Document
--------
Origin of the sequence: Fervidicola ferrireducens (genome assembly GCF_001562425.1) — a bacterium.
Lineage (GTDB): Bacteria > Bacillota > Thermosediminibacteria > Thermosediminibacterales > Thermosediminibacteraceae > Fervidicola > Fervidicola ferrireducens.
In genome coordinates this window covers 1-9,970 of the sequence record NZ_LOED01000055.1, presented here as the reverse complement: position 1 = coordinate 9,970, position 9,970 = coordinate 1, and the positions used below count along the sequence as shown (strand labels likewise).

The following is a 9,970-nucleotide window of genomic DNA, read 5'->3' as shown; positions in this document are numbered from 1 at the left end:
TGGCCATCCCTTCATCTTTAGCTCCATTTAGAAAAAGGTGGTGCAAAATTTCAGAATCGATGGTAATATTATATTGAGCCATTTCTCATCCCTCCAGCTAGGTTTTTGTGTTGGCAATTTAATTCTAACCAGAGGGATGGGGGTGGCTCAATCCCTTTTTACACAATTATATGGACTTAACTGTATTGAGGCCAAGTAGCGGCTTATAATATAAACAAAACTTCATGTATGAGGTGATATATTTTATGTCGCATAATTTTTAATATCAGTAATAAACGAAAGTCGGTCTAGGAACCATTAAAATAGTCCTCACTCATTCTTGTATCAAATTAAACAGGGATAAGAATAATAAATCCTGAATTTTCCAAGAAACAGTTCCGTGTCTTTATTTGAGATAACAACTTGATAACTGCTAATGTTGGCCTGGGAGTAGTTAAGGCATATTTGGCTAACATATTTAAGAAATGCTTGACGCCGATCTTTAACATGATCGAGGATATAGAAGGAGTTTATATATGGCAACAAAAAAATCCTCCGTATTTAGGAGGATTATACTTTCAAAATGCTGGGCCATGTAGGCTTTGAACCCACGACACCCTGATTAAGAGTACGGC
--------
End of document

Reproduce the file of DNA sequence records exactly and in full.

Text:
Origin of the sequence: Fervidicola ferrireducens (genome assembly GCF_001562425.1) — a bacterium.
Lineage (GTDB): Bacteria > Bacillota > Thermosediminibacteria > Thermosediminibacterales > Thermosediminibacteraceae > Fervidicola > Fervidicola ferrireducens.
In genome coordinates this window covers 1-9,970 of the sequence record NZ_LOED01000055.1, presented here as the reverse complement: position 1 = coordinate 9,970, position 9,970 = coordinate 1, and the positions used below count along the sequence as shown (strand labels likewise).

The following is a 9,970-nucleotide window of genomic DNA, read 5'->3' as shown; positions in this document are numbered from 1 at the left end:
TGGCCATCCCTTCATCTTTAGCTCCATTTAGAAAAAGGTGGTGCAAAATTTCAGAATCGATGGTAATATTATATTGAGCCATTTCTCATCCCTCCAGCTAGGTTTTTGTGTTGGCAATTTAATTCTAACCAGAGGGATGGGGGTGGCTCAATCCCTTTTTACACAATTATATGGACTTAACTGTATTGAGGCCAAGTAGCGGCTTATAATATAAACAAAACTTCATGTATGAGGTGATATATTTTATGTCGCATAATTTTTAATATCAGTAATAAACGAAAGTCGGTCTAGGAACCATTAAAATAGTCCTCACTCATTCTTGTATCAAATTAAACAGGGATAAGAATAATAAATCCTGAATTTTCCAAGAAACAGTTCCGTGTCTTTATTTGAGATAACAACTTGATAACTGCTAATGTTGGCCTGGGAGTAGTTAAGGCATATTTGGCTAACATATTTAAGAAATGCTTGACGCCGATCTTTAACATGATCGAGGATATAGAAGGAGTTTATATATGGCAACAAAAAAATCCTCCGTATTTAGGAGGATTATACTTTCAAAATGCTGGGCCATGTAGGCTTTGAACCCACGACACCCTGATTAAGAGTACGGC